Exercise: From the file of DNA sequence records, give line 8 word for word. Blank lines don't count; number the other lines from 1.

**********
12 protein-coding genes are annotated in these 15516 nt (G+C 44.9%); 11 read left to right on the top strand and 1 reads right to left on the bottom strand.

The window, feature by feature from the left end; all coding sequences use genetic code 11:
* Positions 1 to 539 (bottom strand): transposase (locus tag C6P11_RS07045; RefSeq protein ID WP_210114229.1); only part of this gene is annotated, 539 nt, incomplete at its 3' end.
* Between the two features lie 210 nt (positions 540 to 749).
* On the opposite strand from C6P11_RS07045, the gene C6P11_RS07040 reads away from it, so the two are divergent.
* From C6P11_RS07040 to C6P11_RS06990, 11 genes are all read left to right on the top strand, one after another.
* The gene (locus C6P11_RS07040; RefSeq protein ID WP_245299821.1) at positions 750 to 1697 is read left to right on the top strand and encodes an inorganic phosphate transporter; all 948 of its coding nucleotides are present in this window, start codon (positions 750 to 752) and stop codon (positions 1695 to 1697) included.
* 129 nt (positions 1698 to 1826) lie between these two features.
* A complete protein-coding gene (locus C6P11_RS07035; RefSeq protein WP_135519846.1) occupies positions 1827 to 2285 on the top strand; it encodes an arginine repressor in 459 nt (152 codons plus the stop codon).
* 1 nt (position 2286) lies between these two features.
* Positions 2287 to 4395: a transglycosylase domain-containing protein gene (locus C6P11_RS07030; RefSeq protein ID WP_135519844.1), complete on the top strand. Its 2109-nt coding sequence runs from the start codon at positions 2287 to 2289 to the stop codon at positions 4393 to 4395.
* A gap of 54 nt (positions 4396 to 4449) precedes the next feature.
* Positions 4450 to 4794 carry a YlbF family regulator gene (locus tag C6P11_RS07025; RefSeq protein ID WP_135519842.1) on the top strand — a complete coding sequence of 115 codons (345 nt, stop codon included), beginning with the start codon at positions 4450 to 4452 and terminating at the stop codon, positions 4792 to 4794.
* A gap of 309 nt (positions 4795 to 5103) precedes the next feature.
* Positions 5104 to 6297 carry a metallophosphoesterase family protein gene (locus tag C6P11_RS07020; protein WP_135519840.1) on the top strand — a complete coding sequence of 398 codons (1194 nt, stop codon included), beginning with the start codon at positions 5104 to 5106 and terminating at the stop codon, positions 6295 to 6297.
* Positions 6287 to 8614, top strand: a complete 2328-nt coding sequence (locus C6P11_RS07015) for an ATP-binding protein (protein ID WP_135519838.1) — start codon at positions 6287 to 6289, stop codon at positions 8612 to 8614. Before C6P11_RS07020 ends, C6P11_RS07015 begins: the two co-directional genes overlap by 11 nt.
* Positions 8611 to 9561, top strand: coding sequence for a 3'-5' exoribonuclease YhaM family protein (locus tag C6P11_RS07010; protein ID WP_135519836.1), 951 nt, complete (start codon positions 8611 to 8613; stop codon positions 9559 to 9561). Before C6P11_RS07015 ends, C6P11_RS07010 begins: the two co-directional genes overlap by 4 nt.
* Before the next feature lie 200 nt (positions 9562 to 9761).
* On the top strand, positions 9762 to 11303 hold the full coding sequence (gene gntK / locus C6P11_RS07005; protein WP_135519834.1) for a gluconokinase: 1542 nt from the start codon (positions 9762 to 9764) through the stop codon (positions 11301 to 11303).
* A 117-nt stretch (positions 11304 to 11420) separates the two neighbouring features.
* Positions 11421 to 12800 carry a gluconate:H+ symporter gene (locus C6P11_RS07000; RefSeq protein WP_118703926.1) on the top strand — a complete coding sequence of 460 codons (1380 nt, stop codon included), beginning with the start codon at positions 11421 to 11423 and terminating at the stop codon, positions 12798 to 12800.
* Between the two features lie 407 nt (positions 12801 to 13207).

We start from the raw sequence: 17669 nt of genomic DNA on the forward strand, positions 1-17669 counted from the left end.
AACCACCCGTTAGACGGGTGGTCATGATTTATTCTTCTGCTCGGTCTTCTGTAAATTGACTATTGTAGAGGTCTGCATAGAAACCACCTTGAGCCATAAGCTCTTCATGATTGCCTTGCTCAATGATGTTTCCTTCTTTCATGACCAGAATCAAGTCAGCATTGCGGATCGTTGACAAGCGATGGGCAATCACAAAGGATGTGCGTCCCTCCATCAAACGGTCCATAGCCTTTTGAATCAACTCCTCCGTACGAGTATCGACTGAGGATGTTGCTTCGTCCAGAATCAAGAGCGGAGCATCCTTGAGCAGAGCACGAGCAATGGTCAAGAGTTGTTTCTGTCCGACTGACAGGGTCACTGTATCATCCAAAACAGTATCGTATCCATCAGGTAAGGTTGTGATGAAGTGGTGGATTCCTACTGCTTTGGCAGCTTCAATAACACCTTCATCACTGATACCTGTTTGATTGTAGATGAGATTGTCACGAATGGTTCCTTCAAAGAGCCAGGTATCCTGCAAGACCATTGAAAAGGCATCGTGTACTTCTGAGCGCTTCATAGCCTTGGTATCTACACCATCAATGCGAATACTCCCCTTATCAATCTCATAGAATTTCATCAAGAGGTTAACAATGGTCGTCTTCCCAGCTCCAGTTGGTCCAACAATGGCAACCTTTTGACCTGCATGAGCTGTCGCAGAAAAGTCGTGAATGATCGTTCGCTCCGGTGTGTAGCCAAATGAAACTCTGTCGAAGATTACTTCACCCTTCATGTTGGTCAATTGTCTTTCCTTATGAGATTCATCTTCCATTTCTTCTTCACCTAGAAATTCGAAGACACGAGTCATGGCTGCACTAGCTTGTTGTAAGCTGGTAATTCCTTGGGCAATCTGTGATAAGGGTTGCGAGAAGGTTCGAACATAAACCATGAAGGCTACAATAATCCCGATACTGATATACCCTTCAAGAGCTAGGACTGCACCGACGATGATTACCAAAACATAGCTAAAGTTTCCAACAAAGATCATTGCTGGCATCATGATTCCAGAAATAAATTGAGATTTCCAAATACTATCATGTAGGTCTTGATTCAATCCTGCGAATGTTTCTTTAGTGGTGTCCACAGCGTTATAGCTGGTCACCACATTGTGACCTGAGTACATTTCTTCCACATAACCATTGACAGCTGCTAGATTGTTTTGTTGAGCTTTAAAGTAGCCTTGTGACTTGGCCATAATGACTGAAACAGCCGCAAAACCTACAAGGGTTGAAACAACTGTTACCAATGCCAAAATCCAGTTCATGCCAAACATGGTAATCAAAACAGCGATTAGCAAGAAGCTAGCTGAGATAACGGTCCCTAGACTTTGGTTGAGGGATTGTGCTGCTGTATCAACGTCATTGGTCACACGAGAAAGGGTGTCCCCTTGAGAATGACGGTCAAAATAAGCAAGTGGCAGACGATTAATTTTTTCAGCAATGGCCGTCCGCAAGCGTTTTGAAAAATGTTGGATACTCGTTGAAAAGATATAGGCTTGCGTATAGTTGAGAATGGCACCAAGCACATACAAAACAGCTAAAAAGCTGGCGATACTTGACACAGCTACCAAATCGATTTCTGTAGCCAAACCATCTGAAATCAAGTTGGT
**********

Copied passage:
* 129 nt (positions 1698 to 1826) lie between these two features.